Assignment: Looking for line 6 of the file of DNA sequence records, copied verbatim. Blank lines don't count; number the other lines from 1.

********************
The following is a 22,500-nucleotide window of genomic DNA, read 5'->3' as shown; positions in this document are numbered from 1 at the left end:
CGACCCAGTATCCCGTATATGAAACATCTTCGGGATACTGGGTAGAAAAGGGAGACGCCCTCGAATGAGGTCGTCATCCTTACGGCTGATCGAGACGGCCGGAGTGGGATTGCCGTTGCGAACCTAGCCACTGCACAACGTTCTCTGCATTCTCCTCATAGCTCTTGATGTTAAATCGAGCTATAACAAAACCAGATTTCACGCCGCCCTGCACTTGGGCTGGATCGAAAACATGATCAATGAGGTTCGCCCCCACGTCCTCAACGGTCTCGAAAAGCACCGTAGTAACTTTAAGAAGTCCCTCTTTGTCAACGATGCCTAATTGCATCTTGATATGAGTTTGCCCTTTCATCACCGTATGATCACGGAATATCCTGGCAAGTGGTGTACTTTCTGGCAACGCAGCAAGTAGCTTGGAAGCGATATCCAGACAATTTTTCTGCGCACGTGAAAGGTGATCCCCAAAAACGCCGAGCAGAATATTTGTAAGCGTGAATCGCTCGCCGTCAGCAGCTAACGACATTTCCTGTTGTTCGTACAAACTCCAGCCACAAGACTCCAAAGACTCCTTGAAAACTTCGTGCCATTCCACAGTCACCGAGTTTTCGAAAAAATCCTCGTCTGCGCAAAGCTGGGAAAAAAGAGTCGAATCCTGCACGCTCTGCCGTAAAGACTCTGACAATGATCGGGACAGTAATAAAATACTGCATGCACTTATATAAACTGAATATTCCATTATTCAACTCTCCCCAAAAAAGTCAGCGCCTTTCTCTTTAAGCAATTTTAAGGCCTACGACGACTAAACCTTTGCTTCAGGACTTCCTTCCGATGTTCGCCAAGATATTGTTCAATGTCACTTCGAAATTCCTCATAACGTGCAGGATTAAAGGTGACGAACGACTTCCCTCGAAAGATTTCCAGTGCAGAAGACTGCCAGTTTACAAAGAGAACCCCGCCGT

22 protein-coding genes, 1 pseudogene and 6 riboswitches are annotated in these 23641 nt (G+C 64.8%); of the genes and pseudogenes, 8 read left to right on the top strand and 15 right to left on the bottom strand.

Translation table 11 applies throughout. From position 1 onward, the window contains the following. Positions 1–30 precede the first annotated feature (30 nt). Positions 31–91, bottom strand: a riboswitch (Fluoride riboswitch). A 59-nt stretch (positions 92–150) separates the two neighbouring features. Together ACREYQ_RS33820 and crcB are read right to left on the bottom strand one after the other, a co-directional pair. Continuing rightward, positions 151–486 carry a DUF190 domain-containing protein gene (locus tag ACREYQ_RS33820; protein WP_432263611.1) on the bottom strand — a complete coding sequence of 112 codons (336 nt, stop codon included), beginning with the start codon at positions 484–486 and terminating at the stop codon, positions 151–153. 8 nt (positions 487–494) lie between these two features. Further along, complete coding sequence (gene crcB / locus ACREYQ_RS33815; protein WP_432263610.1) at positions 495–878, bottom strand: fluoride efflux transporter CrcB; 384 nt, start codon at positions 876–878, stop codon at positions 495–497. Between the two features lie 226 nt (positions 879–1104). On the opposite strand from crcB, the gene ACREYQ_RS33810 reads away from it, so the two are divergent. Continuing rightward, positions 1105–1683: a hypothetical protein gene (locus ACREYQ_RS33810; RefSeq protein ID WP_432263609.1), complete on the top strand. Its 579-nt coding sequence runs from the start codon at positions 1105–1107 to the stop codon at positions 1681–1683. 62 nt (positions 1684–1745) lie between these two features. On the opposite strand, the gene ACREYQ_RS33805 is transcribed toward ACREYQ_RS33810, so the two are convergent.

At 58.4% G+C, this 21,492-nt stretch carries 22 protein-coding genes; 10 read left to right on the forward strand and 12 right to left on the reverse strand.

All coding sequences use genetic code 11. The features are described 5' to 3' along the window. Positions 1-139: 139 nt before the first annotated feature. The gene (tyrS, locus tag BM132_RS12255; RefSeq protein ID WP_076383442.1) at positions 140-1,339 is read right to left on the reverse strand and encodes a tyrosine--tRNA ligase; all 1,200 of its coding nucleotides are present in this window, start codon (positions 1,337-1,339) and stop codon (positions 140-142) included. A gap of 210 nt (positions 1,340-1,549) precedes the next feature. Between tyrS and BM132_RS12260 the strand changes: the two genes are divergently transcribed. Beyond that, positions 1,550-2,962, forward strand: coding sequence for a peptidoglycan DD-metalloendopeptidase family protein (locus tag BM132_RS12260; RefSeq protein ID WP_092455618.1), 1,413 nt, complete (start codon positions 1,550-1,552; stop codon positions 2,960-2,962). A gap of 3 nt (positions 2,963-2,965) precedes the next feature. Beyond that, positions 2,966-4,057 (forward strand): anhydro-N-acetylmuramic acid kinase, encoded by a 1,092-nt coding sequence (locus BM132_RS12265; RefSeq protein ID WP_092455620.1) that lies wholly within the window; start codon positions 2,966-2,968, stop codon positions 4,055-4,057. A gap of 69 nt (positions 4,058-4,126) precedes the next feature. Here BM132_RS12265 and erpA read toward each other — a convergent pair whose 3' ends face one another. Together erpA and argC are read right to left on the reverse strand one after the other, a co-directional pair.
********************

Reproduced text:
All coding sequences use genetic code 11. The features are described 5' to 3' along the window. Positions 1-139: 139 nt before the first annotated feature. The gene (tyrS, locus tag BM132_RS12255; RefSeq protein ID WP_076383442.1) at positions 140-1,339 is read right to left on the reverse strand and encodes a tyrosine--tRNA ligase; all 1,200 of its coding nucleotides are present in this window, start codon (positions 1,337-1,339) and stop codon (positions 140-142) included. A gap of 210 nt (positions 1,340-1,549) precedes the next feature. Between tyrS and BM132_RS12260 the strand changes: the two genes are divergently transcribed. Beyond that, positions 1,550-2,962, forward strand: coding sequence for a peptidoglycan DD-metalloendopeptidase family protein (locus tag BM132_RS12260; RefSeq protein ID WP_092455618.1), 1,413 nt, complete (start codon positions 1,550-1,552; stop codon positions 2,960-2,962). A gap of 3 nt (positions 2,963-2,965) precedes the next feature. Beyond that, positions 2,966-4,057 (forward strand): anhydro-N-acetylmuramic acid kinase, encoded by a 1,092-nt coding sequence (locus BM132_RS12265; RefSeq protein ID WP_092455620.1) that lies wholly within the window; start codon positions 2,966-2,968, stop codon positions 4,055-4,057. A gap of 69 nt (positions 4,058-4,126) precedes the next feature. Here BM132_RS12265 and erpA read toward each other — a convergent pair whose 3' ends face one another. Together erpA and argC are read right to left on the reverse strand one after the other, a co-directional pair.